The U.S. military and its allies were expected to continue evacuating those already inside the airport, but none outside, they said. The decision strands countless Afghans and an unknown number of foreigners who want to get out of the country.

Disorganized and lacking technical capacity, the Taliban have sought civilian assistance from Turkey to operate Kabul’s airport following the U.S. withdrawal, and on Friday Turkish President Recep Tayyip Erdogan said Ankara was considering the request.

The Taliban, which has been manning checkpoints around the airport, criticized Washington for lax security that it said opened the way for the bombing. The Taliban have for years fought Islamic State as the two Islamist militant groups battled for supremacy in Afghanistan.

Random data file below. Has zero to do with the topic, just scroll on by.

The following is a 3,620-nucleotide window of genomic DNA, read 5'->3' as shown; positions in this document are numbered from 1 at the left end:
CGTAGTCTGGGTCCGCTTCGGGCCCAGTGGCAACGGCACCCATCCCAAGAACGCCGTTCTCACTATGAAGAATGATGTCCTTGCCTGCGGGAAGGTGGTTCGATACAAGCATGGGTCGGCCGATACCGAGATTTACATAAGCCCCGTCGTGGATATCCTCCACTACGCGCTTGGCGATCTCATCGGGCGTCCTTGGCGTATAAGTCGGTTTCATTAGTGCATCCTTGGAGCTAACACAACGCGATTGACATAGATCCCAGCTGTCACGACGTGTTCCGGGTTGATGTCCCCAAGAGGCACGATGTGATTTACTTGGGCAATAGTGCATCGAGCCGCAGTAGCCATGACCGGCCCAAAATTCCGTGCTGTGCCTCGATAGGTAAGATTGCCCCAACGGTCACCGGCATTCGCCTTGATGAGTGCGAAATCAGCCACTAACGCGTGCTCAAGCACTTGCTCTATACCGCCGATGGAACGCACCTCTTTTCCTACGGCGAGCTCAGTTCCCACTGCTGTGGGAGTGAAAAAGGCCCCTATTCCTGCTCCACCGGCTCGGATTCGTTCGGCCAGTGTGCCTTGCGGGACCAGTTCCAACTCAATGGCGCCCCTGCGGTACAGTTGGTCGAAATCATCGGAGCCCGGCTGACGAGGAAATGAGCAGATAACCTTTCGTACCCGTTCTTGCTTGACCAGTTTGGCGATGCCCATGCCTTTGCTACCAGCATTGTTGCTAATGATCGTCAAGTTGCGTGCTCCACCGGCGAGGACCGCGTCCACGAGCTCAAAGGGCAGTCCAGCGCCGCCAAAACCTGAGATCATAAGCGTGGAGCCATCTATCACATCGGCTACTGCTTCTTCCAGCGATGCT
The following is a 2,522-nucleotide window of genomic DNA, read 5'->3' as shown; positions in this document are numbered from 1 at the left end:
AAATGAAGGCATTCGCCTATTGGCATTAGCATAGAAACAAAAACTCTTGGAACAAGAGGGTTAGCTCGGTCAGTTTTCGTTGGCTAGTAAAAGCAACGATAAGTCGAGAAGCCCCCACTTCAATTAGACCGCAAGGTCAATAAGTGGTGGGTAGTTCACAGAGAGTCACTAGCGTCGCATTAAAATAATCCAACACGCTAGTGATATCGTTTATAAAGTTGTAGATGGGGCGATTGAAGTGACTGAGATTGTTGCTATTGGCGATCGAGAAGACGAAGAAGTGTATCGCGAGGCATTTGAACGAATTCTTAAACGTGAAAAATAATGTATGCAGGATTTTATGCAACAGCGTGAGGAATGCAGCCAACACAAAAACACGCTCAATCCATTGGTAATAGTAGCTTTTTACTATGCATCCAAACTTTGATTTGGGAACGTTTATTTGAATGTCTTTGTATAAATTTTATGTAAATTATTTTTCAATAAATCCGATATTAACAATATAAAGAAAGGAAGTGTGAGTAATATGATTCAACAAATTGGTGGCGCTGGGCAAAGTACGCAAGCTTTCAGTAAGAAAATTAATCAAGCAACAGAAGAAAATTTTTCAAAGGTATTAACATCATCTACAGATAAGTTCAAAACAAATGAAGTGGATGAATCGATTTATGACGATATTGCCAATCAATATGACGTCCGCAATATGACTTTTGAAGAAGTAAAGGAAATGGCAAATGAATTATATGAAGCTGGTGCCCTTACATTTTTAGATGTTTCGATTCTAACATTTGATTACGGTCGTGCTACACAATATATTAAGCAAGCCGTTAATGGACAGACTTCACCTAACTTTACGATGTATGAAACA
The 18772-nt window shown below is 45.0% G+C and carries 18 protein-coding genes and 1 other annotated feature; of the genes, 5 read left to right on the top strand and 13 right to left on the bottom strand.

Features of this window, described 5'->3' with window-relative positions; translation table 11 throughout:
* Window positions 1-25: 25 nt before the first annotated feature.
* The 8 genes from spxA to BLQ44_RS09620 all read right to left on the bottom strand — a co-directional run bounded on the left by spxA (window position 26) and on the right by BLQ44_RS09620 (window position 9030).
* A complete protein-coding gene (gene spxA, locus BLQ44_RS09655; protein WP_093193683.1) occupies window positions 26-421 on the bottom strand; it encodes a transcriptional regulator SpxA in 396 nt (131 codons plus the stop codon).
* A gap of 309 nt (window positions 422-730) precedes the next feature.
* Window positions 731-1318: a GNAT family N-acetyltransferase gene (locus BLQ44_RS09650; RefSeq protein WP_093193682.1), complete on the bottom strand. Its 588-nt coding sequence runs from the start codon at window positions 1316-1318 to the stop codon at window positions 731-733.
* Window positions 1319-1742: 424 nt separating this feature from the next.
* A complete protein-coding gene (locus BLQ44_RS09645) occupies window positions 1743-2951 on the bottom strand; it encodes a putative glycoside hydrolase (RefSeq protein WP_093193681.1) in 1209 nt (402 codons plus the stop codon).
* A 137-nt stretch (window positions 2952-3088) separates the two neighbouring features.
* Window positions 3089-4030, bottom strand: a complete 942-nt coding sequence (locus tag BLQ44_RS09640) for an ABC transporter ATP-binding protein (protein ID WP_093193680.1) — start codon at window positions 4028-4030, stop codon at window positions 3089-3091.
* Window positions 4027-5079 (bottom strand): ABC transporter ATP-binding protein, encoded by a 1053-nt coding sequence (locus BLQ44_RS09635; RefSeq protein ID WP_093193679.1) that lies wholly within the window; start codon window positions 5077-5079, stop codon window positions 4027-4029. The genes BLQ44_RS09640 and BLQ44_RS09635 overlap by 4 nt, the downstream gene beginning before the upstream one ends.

“The incident did not happen in an area controlled by the Islamic Emirate,” as the Taliban refer to themselves, said Habib Samangani, a member of the Taliban’s cultural commission. “That area is controlled by the Americans. We blame the Americans for it.”

Mr. Samangani said Taliban intelligence officials were investigating the attack, but that the probe was still at a preliminary stage. The Pentagon on Friday said the attack comprised a single suicide bombing at the airport’s Abbey Gate, followed by gunfire. On Thursday, military officials had said a second explosion had taken place near a hotel nearby.

“We’re asking very detailed questions about the fight,” Maj. Gen. Hank Taylor, the Pentagon’s deputy director of the joint staff for regional operations, told reporters. “That will continue to be collected.”